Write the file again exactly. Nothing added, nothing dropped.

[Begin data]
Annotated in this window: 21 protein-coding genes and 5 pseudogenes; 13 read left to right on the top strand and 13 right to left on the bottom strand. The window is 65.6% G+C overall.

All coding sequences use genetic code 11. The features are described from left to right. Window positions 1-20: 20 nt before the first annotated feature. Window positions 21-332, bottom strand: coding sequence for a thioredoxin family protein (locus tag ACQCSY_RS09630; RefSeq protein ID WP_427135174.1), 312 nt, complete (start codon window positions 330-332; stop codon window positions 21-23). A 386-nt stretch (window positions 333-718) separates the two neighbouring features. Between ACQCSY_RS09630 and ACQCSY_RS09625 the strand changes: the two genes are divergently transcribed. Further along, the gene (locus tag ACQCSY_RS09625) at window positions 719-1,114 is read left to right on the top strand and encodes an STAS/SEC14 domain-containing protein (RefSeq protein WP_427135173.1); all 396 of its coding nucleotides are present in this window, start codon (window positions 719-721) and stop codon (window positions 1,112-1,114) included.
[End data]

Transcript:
Annotated in this window: 21 protein-coding genes and 5 pseudogenes; 13 read left to right on the top strand and 13 right to left on the bottom strand. The window is 65.6% G+C overall.

All coding sequences use genetic code 11. The features are described from left to right. Window positions 1-20: 20 nt before the first annotated feature. Window positions 21-332, bottom strand: coding sequence for a thioredoxin family protein (locus tag ACQCSY_RS09630; RefSeq protein ID WP_427135174.1), 312 nt, complete (start codon window positions 330-332; stop codon window positions 21-23). A 386-nt stretch (window positions 333-718) separates the two neighbouring features. Between ACQCSY_RS09630 and ACQCSY_RS09625 the strand changes: the two genes are divergently transcribed. Further along, the gene (locus tag ACQCSY_RS09625) at window positions 719-1,114 is read left to right on the top strand and encodes an STAS/SEC14 domain-containing protein (RefSeq protein WP_427135173.1); all 396 of its coding nucleotides are present in this window, start codon (window positions 719-721) and stop codon (window positions 1,112-1,114) included.